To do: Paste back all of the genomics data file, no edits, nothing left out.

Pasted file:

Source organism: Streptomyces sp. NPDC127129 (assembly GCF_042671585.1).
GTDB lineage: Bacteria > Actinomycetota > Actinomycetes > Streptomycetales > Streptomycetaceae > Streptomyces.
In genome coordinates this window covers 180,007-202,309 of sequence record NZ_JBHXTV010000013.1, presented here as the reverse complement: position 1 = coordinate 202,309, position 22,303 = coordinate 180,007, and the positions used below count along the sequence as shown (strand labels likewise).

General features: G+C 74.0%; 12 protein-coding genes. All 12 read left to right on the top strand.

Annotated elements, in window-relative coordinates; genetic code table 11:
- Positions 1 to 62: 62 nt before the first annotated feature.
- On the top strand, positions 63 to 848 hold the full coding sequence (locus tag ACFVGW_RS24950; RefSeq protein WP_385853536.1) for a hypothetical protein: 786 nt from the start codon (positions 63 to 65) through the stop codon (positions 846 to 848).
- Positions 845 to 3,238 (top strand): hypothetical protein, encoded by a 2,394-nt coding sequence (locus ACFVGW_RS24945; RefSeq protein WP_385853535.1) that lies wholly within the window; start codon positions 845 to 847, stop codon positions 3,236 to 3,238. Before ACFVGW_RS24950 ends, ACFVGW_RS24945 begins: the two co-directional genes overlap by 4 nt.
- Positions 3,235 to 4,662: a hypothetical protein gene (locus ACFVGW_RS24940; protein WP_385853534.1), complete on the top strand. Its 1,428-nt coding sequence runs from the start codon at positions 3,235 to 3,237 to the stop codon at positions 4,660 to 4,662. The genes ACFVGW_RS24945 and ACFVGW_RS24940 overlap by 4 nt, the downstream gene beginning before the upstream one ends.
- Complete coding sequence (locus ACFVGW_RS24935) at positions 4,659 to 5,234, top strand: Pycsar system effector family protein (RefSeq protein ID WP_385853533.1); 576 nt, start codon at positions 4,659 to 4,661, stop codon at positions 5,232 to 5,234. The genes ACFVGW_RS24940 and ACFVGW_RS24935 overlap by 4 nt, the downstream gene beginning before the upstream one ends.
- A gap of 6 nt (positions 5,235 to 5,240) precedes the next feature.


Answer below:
Source organism: Streptomyces sp. NPDC127129 (assembly GCF_042671585.1).
GTDB lineage: Bacteria > Actinomycetota > Actinomycetes > Streptomycetales > Streptomycetaceae > Streptomyces.
In genome coordinates this window covers 180,007-202,309 of sequence record NZ_JBHXTV010000013.1, presented here as the reverse complement: position 1 = coordinate 202,309, position 22,303 = coordinate 180,007, and the positions used below count along the sequence as shown (strand labels likewise).

General features: G+C 74.0%; 12 protein-coding genes. All 12 read left to right on the top strand.

Annotated elements, in window-relative coordinates; genetic code table 11:
- Positions 1 to 62: 62 nt before the first annotated feature.
- On the top strand, positions 63 to 848 hold the full coding sequence (locus tag ACFVGW_RS24950; RefSeq protein WP_385853536.1) for a hypothetical protein: 786 nt from the start codon (positions 63 to 65) through the stop codon (positions 846 to 848).
- Positions 845 to 3,238 (top strand): hypothetical protein, encoded by a 2,394-nt coding sequence (locus ACFVGW_RS24945; RefSeq protein WP_385853535.1) that lies wholly within the window; start codon positions 845 to 847, stop codon positions 3,236 to 3,238. Before ACFVGW_RS24950 ends, ACFVGW_RS24945 begins: the two co-directional genes overlap by 4 nt.
- Positions 3,235 to 4,662: a hypothetical protein gene (locus ACFVGW_RS24940; protein WP_385853534.1), complete on the top strand. Its 1,428-nt coding sequence runs from the start codon at positions 3,235 to 3,237 to the stop codon at positions 4,660 to 4,662. The genes ACFVGW_RS24945 and ACFVGW_RS24940 overlap by 4 nt, the downstream gene beginning before the upstream one ends.
- Complete coding sequence (locus ACFVGW_RS24935) at positions 4,659 to 5,234, top strand: Pycsar system effector family protein (RefSeq protein ID WP_385853533.1); 576 nt, start codon at positions 4,659 to 4,661, stop codon at positions 5,232 to 5,234. The genes ACFVGW_RS24940 and ACFVGW_RS24935 overlap by 4 nt, the downstream gene beginning before the upstream one ends.
- A gap of 6 nt (positions 5,235 to 5,240) precedes the next feature.